In an effective classroom, students cherish their learning. They are happier, enjoy activities, and take responsibility to complete the tasks in time. The school environment and teachers ensure that there is no pressure. Classrooms are filled with joy and every student is invested in their learning. A balanced approach to learning and child development — every student wins.
The focus is on truly developing all their mental and physical faculties, enjoy while doing so, never feel detached and develop higher-order thinking. The growing minds develop a problem-solving approach and are engaged in constructive activities.
Teachers and schools are invested in the wholesome assessment and well being of a student child. Teachers cherish this feeling and this makes their workplace happier and productive as well.
Here in this blog post, let’s look at some such factors which contribute to classroom effectiveness.
These factors affecting classroom effectiveness are noted via research and studies. Click on the respective links to know more about the findings.
Enjoyment We can remember and can associate with our own feeling as a child, did we always look forward to going to school or some days were good and some days were not so good. Did it depend on one single factor or multiple?
The enjoyment factor is little or more relied on and pushed upon teachers. Research shows that the enjoyment factor depends more on learning resources and lesson teacher’s teaching style. Students' role in their own classroom matters and the role of the school administrator matters.
Everyone’s active contribution is needed to make a school a happy and enjoyable place.
Motivation Improving student motivation is one of the biggest challenges in classrooms. The two types of motivation are intrinsic and extrinsic. Some research recommends integrating emotion, motivation, and cognition as equal components in the social process of learning. Motivation is social and reciprocal. Students who are more engaged motivate teachers and teachers who are more engaged find more attentive students.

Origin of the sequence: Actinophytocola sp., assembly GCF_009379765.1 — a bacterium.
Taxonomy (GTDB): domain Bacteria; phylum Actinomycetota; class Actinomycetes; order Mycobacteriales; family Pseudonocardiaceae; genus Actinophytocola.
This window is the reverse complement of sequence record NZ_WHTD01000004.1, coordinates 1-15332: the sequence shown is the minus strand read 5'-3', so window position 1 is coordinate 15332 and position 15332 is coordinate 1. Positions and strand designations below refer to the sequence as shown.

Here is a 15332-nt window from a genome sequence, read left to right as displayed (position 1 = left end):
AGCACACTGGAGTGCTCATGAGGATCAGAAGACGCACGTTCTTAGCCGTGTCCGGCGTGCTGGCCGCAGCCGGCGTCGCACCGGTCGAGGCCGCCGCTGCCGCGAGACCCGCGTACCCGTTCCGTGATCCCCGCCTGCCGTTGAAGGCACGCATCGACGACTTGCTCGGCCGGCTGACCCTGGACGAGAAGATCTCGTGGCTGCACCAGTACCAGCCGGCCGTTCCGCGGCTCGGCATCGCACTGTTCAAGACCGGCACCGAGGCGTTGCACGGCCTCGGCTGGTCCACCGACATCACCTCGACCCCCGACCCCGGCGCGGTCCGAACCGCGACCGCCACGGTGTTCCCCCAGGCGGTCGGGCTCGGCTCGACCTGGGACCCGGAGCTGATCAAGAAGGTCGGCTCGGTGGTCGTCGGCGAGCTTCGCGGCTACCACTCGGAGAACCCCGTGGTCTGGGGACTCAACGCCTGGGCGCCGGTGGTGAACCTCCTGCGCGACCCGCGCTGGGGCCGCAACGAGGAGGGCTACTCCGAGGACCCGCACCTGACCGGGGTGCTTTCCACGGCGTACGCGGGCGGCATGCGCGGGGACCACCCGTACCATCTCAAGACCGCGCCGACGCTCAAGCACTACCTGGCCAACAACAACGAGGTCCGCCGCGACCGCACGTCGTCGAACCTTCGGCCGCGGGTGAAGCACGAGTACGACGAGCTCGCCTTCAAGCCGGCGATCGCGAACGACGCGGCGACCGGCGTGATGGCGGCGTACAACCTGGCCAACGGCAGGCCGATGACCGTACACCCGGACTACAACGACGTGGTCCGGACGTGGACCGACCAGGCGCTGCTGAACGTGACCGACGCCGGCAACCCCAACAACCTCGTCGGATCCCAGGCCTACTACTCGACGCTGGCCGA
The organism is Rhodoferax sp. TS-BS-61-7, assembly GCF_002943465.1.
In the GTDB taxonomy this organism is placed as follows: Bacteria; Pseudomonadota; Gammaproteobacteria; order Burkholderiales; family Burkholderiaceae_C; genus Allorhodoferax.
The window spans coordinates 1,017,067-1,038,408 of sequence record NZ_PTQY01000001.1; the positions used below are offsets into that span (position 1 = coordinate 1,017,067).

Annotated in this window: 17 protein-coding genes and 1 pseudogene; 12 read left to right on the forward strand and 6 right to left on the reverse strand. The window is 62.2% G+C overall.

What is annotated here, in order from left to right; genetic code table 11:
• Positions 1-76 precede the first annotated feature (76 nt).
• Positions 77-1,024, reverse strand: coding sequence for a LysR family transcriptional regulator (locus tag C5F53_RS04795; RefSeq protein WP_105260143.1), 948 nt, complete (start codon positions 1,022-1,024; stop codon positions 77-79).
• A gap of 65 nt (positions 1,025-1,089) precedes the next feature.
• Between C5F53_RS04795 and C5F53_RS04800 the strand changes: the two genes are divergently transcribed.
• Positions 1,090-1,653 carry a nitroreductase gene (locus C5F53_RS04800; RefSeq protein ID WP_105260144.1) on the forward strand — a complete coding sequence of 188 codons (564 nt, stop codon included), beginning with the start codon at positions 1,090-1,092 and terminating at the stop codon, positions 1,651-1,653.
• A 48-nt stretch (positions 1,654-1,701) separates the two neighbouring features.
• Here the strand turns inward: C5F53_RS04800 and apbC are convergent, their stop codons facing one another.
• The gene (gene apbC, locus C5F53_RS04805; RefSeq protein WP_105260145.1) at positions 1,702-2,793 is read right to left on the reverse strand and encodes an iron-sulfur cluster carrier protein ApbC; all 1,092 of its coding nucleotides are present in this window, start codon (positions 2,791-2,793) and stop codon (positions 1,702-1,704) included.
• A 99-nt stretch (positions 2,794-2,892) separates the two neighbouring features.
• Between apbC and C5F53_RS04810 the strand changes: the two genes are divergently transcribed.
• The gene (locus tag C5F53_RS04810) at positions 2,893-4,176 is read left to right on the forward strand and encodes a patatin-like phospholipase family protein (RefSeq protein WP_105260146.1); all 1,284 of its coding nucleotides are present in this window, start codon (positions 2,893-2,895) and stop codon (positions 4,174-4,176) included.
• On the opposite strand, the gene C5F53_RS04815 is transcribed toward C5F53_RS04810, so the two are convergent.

Motivation strategies can be categorized as getting attention, emphasizing relevance, building confidence, or imposing rewards and punishments However, students' own engagement is a better predictor of classroom success through internal motivation.
Discovering Emotion in Classroom Motivation Research
Motivation in the classroom: Reciprocal effects of teacher behavior and student engagement across the school year.
Students’ classroom engagement produces longitudinal changes in classroom motivation.
Feeling part of a larger group. A classroom is an early example of a structured community in our life and teachers play a key role in helping students feel they “belong at school”. Studies reveal that student’s own emotional engagement and disaffection matters in their learning process. Teachers facilitate learning and students drive self-perceptions of competence, autonomy, and relatedness.
Emotional engagement drives internal dynamics significantly. Student's own perception of themselves especially autonomy plays a significant role. Teachers play an important part and at the same time, a lot of internal dynamics within the child drive their own involvement. These factors are supported within the school and can be from outside the school. Internal feelings of a child and the social context matters.
Interest By now we have significant proof that all these factors are interrelated and matter in classroom efficiency. Now, let’s look at how classroom interest matters and how does it impact classroom efficiency.
There are two factors affecting interest in the classroom individual and situational. The individual elements are belongingness, feelings, skill, utility-goal relevance, and background knowledge. The situational components are hands-on, inconsistency, oddity, nourishment, social interaction, games, recreations and riddles, content, biophilia, fantasy, humor, and narrative The enthusiasm of students is driven by instructors utilization of these devices of driving interest.
In an active classroom situational interest keeps developing and is related to academic success. It depends on task instructions, engaging text, or topic.
Influences on classroom interest
Increasing Situational Interest in the Classroom
Students’ Interest and Engagement in Classroom Activities
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Originally published June 17, 2019